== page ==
Historical insights – Anselm alone

 


The History of Justification by Faith Alone up to the Reformation

Thomas R. Thompson

Monergism.com

In reading Church History it’s clear that apostasy happened early. Christians added onto the Gospel – “another gospel” was being taught, from leading a moral life, to being baptized, to believing the creeds, to maintaining unity with the Bishop of Rome. Only very recently have I learned that the Gospel of grace was absent for a long time. I thought it had to be there. But even the Waldensians didn’t include Faith Alone in their 12th century confession of faith; even the early reformer and martyr John Huss didn’t see this truth.

Anselm of Canterbury was a man who knew that we could not pay our debt of sin, and that only the Lord Jesus Christ, because He is both God and Man, could do this for us and did this for us. Hallelujah!

Man cannot pay the debt owed for his sins (c. 1050)

“Until Anselm of Canterbury it was rare for anyone to speak as if he understood that man has nothing to offer God in exchange for the forgiveness of sins. The dominant thought was being baptized, or performing some act of charity was sufficient to cancel sins committed. Anselm is his writing Why God became Man, explains why this is not possible. Anselm shows man has no capability to make satisfaction to God for even the smallest of his sins.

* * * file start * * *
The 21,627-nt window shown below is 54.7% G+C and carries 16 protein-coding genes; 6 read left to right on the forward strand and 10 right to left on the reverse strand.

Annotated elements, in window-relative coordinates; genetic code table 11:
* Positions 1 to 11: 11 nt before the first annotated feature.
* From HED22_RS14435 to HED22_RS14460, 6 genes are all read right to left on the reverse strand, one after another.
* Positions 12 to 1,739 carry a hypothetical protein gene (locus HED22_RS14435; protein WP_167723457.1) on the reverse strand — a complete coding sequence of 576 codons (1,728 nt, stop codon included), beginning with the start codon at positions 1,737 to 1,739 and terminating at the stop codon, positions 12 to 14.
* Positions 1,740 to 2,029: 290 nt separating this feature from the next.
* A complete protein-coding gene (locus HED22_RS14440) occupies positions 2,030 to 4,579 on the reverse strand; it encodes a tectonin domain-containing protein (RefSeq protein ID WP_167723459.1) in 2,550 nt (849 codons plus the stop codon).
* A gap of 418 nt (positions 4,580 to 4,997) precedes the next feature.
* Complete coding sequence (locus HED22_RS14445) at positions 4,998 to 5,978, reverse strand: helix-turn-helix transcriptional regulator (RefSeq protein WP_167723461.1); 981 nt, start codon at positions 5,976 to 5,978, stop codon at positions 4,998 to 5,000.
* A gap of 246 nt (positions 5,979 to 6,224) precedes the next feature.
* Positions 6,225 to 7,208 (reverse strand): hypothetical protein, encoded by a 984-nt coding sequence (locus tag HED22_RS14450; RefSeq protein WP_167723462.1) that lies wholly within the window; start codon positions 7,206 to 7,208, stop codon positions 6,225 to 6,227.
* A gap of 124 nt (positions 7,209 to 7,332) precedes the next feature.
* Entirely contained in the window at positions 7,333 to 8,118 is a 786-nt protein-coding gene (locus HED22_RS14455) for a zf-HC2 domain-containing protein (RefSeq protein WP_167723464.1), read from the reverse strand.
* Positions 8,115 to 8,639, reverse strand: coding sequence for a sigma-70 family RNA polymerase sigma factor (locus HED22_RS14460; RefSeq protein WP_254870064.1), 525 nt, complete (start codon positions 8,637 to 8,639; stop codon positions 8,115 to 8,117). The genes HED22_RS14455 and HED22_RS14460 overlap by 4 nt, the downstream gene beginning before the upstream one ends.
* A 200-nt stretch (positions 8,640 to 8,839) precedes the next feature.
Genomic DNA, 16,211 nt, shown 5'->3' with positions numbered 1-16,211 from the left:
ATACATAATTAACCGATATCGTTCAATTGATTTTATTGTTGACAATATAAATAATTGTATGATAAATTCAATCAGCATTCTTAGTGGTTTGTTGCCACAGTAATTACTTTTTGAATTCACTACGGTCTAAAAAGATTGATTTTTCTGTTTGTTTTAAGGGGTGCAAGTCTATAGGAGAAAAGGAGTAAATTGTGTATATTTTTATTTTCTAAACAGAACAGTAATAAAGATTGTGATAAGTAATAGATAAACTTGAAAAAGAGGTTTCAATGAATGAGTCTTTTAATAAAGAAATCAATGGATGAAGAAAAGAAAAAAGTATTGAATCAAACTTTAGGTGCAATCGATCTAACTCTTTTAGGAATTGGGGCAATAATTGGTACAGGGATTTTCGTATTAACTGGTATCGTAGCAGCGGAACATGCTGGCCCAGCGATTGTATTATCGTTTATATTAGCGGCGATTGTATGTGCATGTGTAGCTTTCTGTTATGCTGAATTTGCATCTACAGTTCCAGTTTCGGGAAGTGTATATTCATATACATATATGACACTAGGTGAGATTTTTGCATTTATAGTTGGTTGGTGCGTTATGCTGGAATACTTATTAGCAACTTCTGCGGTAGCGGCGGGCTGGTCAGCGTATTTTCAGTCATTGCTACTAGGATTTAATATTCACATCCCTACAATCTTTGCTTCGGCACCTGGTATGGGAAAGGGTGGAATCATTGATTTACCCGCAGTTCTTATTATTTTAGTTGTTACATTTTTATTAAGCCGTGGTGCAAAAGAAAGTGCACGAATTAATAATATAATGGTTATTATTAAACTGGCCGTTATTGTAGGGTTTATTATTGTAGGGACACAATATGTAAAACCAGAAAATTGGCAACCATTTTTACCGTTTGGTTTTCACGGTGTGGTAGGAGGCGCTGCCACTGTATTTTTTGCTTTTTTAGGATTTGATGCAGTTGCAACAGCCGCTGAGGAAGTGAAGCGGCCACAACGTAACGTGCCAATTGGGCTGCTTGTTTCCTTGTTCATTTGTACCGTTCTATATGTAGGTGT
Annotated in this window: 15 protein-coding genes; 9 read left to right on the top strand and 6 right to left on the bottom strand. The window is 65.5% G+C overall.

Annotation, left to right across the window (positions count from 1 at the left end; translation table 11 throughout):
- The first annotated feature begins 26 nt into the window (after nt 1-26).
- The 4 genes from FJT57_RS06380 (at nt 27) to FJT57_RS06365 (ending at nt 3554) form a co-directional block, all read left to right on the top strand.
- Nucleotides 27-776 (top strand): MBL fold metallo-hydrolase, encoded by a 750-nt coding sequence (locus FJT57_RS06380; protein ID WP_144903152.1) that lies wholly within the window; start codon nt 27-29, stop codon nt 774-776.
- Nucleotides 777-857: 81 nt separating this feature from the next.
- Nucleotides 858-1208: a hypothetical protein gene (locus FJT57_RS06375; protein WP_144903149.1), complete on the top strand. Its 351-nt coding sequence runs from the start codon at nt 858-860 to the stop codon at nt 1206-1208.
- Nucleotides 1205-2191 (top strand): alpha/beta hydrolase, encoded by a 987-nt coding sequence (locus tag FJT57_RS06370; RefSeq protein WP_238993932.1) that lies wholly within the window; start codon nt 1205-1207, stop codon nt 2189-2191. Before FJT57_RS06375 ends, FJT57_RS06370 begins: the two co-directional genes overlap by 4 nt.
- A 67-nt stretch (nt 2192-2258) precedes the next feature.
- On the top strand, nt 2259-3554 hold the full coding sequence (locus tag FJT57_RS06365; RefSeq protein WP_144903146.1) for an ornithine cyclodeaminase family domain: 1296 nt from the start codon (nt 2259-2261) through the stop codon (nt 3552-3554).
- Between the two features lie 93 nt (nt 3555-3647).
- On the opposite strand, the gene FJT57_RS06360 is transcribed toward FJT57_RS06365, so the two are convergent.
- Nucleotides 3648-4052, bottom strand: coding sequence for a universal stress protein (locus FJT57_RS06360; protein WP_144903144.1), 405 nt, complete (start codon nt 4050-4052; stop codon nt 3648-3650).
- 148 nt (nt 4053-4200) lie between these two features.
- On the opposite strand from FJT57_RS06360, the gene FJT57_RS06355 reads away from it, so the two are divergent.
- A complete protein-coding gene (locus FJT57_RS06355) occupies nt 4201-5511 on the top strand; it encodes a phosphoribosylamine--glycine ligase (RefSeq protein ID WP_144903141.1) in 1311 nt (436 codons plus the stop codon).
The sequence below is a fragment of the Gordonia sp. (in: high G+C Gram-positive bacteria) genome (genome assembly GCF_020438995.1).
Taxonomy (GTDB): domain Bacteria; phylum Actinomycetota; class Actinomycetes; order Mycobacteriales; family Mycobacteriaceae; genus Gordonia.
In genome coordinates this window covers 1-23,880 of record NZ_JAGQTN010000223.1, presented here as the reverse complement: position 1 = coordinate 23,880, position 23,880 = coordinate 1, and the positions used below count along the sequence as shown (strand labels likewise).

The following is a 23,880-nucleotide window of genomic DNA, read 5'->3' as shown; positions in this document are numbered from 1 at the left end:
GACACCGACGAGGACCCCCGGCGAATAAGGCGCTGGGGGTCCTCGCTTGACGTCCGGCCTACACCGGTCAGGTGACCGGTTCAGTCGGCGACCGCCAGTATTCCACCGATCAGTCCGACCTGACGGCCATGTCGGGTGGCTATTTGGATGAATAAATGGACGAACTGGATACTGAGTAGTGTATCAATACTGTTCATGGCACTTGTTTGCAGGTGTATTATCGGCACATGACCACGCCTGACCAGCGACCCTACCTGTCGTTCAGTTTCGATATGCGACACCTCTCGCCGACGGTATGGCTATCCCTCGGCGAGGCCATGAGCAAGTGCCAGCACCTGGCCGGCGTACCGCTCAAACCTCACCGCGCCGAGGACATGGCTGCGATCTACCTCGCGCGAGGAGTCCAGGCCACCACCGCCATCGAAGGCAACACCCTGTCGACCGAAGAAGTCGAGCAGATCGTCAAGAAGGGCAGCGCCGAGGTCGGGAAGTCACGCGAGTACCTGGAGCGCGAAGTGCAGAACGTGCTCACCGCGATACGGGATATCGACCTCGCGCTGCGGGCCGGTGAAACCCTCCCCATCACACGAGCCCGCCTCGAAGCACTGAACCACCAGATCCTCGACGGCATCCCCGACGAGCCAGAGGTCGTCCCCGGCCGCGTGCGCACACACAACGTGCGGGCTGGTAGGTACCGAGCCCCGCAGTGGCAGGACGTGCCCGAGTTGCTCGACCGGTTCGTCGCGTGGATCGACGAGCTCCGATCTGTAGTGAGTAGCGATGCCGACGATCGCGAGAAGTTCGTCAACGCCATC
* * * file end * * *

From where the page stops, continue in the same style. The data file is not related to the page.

“Anselm starts by explaining what it means to sin, and how to make satisfaction for it. He notes all the thoughts and labors of a man ought to be subject to the will of God. This is the debt that all men owe to God, and it is sin to not give Him that. No one who pays this debt sins, and anyone who does not pay it sins. Should one sin against God, it is not enough to simply return what was taken. To make satisfaction one must return more than was taken. It is not enough for someone who has injured another to restore his original condition without giving some compensation for the pain and injury suffered. (Anselm, Why God became Man, Book 1, Ch. XI)

“When man sinned in the garden, and surrendered his will to the devil, he took from God whatever God planned for humanity. Therefore, according to strict justice in order to make satisfaction with God, man would need to conquer the devil to regain what was lost. Since man was conquered by the devil and stole what belonged to God, and God lost it, so by the fact of man conquering the devil, the devil loses and God regains it. In addition, man would also need to justify as many men as God had planned for the Heavenly City that was lost due to the fall. However, sinful man is incapable of this, because a sinner cannot justify another sinner. Therefore man has no capacity to merit any justice from God for the things he does. Anything man may consider offering to God is only giving to God what is already owed. (Anselm, Why God became Man, Book 1, Ch. XXIII)

“It would not be until 500 years later and Martin Luther, that many would understand the full weight of Anselm’s arguments. In the light of such convincing arguments, it makes previous church council matters on reinstating lapsed Christians and the like seem rather petty. Man has no ability to do penance for any of his sins, so it seems rather foolish to construct systems whereby satisfaction is made to God based on man’s so-called merits. If the church considered this bigger problem initially, they may not have invented so many things for one to do to obtain forgiveness of sins. They did not before Anselm, nor after him. As a result the church continues to develop its merits based salvational system, until the weight of this system brings about its own collapse.”

.